This is an aromatic stew that leans into the sweet spectrum of the palate. An all-time Thai favorite, moo palo was introduced locally by the Chinese-Cantonese and Tae Chiew immigrants who flocked to the Kingdom in the early nineteenth century. The name of this dish originates from two Chinese words: pah ziah and lou.
The northeast region of Thailand, bordered with Laos in the north and Cambodia in the east, is a rough land to work. Issan, as it known in Thai, suffers droughts and deficiencies, the land gets really dry and unforgiving making in some area the digging for mineral salt a better business than agriculture.
Issan food is made from bricks of simplicity. It reflects its people coarse life and is in general pungent and hot. Eaten with sticky rice, only very little is required to flavor the rice in the hands of the entire family. I love the rustic Issan food and I own a sincere admiration to their culinary ingenuity.
The dish captures the eye with its vivid color – It is beautiful! It is bright! It is happy! – and it fits well within the comfort zone of most westerners. It is not surprising that this dish has made its way to the top of the charts, consistently ranked among the top ten tastiest Thai dishes served abroad.
A quick and tasty dish from the hot mouth of the dragon with only three ingredients! Flowering Chives, Pork Liver and Garlic.
Flowering Chives are all year round favorites for their mild garlicky flavor, and can be purchased inexpensively at almost any Asian market.
In Thailand we like to fry them with pork, pork liver or shrimp. These flowering chives are actually the unopened bud stems of garlic chives, also known as Chinese chives.
Most Thai curry dishes call for freshly prepared curry paste that is best used fresh just before cooking.
Here is a delicious and simple exception – Stir-fried crab meat in curry powder, milk and eggs – A popular Thai seafood recipe which is unique in its use of commercially available curry powder.
The dish was first created by Teochew Chinese chefs in the numerous Chinese restaurants in Bangkok who used to cater to the working class of Thai-Chinese immigrates, that came to the Kingdom from the Guangdong province in the southern coast of China.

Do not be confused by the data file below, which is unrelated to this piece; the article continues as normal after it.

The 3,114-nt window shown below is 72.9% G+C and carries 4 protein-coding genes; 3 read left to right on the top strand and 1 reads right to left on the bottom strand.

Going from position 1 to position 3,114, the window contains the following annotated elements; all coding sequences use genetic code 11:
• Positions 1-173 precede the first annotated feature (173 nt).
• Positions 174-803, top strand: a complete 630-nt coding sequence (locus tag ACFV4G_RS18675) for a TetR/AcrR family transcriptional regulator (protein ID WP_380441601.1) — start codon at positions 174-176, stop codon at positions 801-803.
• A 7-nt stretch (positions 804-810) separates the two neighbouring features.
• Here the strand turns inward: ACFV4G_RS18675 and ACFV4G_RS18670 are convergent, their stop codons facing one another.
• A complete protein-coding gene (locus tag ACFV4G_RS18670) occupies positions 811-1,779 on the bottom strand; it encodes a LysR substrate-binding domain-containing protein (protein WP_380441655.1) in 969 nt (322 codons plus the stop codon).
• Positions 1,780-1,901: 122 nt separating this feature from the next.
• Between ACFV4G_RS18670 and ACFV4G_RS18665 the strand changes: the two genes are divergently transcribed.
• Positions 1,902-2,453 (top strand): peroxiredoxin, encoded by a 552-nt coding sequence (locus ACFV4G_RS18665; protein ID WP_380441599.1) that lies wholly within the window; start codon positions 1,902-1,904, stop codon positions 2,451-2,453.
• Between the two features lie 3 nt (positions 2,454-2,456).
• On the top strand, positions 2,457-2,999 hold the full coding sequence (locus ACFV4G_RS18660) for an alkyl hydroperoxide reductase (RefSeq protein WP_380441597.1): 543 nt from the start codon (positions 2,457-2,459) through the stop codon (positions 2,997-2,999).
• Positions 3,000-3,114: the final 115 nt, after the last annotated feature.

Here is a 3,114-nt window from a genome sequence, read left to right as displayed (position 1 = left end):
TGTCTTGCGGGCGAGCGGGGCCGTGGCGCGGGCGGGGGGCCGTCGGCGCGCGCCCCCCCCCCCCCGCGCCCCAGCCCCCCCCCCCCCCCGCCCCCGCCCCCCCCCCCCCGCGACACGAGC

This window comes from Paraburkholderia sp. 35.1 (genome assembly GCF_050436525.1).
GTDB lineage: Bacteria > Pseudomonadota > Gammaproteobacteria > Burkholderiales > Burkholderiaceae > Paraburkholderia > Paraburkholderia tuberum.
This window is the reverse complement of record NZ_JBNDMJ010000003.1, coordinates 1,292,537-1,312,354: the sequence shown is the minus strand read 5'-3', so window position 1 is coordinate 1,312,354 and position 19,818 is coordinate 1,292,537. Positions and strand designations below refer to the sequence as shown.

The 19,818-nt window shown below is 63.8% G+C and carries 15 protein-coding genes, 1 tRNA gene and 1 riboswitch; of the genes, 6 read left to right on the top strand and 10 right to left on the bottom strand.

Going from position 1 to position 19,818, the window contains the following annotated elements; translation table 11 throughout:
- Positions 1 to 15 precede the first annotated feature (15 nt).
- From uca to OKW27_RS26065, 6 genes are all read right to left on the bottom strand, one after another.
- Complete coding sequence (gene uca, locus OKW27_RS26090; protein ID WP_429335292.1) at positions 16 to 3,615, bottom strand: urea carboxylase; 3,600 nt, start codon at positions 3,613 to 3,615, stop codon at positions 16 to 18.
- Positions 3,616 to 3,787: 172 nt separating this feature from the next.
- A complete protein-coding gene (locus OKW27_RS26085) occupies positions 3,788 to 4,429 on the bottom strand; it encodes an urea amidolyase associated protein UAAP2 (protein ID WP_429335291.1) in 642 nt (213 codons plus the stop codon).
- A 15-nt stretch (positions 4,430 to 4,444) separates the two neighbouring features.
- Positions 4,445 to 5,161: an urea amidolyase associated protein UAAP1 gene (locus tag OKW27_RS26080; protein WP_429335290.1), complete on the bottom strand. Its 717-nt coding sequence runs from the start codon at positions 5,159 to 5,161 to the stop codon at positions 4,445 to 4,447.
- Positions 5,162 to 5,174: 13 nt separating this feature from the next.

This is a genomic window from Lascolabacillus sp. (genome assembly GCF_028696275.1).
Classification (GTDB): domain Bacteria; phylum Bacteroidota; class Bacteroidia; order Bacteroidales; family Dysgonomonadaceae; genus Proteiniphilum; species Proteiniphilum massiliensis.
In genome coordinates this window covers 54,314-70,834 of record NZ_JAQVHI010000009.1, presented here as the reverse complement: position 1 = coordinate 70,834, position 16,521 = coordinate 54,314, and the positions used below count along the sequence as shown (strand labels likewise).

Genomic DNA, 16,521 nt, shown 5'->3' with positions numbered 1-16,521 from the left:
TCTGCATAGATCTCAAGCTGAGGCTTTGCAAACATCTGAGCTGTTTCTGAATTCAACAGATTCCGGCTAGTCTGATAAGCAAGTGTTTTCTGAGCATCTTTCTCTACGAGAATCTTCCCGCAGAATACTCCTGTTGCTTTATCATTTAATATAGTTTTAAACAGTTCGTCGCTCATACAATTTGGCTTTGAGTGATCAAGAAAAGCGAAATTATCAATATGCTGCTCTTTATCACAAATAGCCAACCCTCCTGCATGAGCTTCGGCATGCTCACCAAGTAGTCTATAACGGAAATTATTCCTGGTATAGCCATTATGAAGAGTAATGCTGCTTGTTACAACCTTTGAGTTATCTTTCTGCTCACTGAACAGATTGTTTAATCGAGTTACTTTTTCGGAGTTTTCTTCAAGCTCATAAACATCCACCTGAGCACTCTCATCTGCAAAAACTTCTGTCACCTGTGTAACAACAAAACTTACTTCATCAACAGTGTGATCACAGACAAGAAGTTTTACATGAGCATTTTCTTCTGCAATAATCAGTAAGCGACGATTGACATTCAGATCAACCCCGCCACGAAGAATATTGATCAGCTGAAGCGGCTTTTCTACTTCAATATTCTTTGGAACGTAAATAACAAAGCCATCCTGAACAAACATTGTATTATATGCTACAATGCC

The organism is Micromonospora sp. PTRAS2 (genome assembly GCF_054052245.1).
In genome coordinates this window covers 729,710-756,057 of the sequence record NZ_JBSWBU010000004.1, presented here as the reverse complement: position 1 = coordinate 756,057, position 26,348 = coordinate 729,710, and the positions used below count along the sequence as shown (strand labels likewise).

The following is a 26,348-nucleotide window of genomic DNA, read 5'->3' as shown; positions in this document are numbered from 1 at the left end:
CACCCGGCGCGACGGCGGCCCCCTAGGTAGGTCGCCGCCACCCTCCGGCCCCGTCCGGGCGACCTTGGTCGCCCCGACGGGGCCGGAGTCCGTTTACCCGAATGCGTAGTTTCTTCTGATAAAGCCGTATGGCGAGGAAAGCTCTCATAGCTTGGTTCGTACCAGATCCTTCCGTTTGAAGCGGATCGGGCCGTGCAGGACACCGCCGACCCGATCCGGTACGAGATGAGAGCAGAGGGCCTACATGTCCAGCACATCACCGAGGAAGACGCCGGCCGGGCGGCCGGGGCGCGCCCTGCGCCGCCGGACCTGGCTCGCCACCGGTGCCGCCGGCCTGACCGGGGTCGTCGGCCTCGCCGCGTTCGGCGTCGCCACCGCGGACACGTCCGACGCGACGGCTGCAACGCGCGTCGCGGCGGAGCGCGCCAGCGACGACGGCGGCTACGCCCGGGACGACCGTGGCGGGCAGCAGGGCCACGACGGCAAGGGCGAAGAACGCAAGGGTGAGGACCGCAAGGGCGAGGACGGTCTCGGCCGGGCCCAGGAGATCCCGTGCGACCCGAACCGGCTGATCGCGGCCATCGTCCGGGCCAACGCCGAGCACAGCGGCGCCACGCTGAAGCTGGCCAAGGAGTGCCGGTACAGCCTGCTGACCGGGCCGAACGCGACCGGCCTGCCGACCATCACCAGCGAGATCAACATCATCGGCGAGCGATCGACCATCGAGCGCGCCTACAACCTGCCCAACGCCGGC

A friend and a colleague, who used to live on a boat for 10 years in the British Virgin Islands, told me recently, that they had lots of tamarind trees over there and how much she loves the sauces and jellies made from tamarind.
In Thai cooking we love tamarind as well. anyone who is familiar with Thai cuisine knows that it is built on three basic tastes: Sour, salty and sweet. A sauce made from tamarind simmered with palm sugar and fish sauce is made to combine sweetness, sourness and saltiness into the old fashioned and still very popular “saam roht” or “three flavors” tamarind sauce. The sauce is poured over fish or shrimps.
To the dish success, as important as the “three flavors” are the chilies heat from roasted chili paste and the crisp & crunchy texture of the fried fish skin and its firm somewhat sweet meat.
Simple dishes are sometimes more of a challenge to master. Fired rice falls into this category. In many cases leftovers are used to prepare it. There is nothing wrong with that. Fried rice can be an elegant dish with fresh ingredients and careful preparation as is presented in this video or as a fast solution to what leftover you have in the fridge. In any case, the result fried rice should be a Proud Dish! Each and every one of the rice grains should have its self esteem intact and infused with flavors. If your fried rice tend to come out mushy and oily, or if you have hard time to get a balanced taste, this video tutorial is for you!….